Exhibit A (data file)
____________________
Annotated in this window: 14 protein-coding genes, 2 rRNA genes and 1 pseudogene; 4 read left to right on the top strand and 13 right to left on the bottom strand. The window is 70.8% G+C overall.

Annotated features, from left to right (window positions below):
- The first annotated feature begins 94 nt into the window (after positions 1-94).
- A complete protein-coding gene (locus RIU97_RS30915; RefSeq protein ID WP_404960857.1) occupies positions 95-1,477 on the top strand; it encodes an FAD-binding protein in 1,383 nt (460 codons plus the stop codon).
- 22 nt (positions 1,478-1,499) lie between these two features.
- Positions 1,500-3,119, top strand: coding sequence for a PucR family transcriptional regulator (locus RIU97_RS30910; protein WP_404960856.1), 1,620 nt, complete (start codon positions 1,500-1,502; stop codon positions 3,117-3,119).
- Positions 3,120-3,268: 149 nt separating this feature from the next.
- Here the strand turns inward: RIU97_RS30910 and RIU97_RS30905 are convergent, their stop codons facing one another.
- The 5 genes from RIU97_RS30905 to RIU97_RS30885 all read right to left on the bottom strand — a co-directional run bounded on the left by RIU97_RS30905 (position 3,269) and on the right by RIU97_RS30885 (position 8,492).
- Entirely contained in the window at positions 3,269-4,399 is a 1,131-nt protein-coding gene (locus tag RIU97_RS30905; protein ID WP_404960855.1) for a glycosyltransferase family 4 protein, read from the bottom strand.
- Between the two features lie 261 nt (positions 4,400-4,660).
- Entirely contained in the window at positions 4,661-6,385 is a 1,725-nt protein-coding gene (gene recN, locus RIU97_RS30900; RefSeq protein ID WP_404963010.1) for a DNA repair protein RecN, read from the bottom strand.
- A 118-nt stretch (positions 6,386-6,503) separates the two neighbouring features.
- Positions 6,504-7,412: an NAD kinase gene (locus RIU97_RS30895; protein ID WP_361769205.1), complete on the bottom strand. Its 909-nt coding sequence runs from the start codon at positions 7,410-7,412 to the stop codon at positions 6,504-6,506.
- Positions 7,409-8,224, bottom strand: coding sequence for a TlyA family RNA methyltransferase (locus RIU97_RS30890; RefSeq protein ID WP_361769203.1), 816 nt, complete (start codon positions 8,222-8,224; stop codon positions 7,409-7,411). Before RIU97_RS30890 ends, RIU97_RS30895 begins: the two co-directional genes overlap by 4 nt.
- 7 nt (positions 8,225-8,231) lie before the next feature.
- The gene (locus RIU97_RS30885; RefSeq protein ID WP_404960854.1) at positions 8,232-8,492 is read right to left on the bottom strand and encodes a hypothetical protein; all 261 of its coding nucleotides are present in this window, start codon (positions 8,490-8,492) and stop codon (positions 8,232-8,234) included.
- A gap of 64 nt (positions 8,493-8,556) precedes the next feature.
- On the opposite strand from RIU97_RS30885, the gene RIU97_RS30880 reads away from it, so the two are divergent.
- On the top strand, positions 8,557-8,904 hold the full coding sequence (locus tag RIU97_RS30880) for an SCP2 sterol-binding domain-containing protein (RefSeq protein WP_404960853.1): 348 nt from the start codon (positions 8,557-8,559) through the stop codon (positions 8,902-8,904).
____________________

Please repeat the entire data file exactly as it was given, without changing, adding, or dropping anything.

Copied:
Annotated in this window: 14 protein-coding genes, 2 rRNA genes and 1 pseudogene; 4 read left to right on the top strand and 13 right to left on the bottom strand. The window is 70.8% G+C overall.

Annotated features, from left to right (window positions below):
- The first annotated feature begins 94 nt into the window (after positions 1-94).
- A complete protein-coding gene (locus RIU97_RS30915; RefSeq protein ID WP_404960857.1) occupies positions 95-1,477 on the top strand; it encodes an FAD-binding protein in 1,383 nt (460 codons plus the stop codon).
- 22 nt (positions 1,478-1,499) lie between these two features.
- Positions 1,500-3,119, top strand: coding sequence for a PucR family transcriptional regulator (locus RIU97_RS30910; protein WP_404960856.1), 1,620 nt, complete (start codon positions 1,500-1,502; stop codon positions 3,117-3,119).
- Positions 3,120-3,268: 149 nt separating this feature from the next.
- Here the strand turns inward: RIU97_RS30910 and RIU97_RS30905 are convergent, their stop codons facing one another.
- The 5 genes from RIU97_RS30905 to RIU97_RS30885 all read right to left on the bottom strand — a co-directional run bounded on the left by RIU97_RS30905 (position 3,269) and on the right by RIU97_RS30885 (position 8,492).
- Entirely contained in the window at positions 3,269-4,399 is a 1,131-nt protein-coding gene (locus tag RIU97_RS30905; protein ID WP_404960855.1) for a glycosyltransferase family 4 protein, read from the bottom strand.
- Between the two features lie 261 nt (positions 4,400-4,660).
- Entirely contained in the window at positions 4,661-6,385 is a 1,725-nt protein-coding gene (gene recN, locus RIU97_RS30900; RefSeq protein ID WP_404963010.1) for a DNA repair protein RecN, read from the bottom strand.
- A 118-nt stretch (positions 6,386-6,503) separates the two neighbouring features.
- Positions 6,504-7,412: an NAD kinase gene (locus RIU97_RS30895; protein ID WP_361769205.1), complete on the bottom strand. Its 909-nt coding sequence runs from the start codon at positions 7,410-7,412 to the stop codon at positions 6,504-6,506.
- Positions 7,409-8,224, bottom strand: coding sequence for a TlyA family RNA methyltransferase (locus RIU97_RS30890; RefSeq protein ID WP_361769203.1), 816 nt, complete (start codon positions 8,222-8,224; stop codon positions 7,409-7,411). Before RIU97_RS30890 ends, RIU97_RS30895 begins: the two co-directional genes overlap by 4 nt.
- 7 nt (positions 8,225-8,231) lie before the next feature.
- The gene (locus RIU97_RS30885; RefSeq protein ID WP_404960854.1) at positions 8,232-8,492 is read right to left on the bottom strand and encodes a hypothetical protein; all 261 of its coding nucleotides are present in this window, start codon (positions 8,490-8,492) and stop codon (positions 8,232-8,234) included.
- A gap of 64 nt (positions 8,493-8,556) precedes the next feature.
- On the opposite strand from RIU97_RS30885, the gene RIU97_RS30880 reads away from it, so the two are divergent.
- On the top strand, positions 8,557-8,904 hold the full coding sequence (locus tag RIU97_RS30880) for an SCP2 sterol-binding domain-containing protein (RefSeq protein WP_404960853.1): 348 nt from the start codon (positions 8,557-8,559) through the stop codon (positions 8,902-8,904).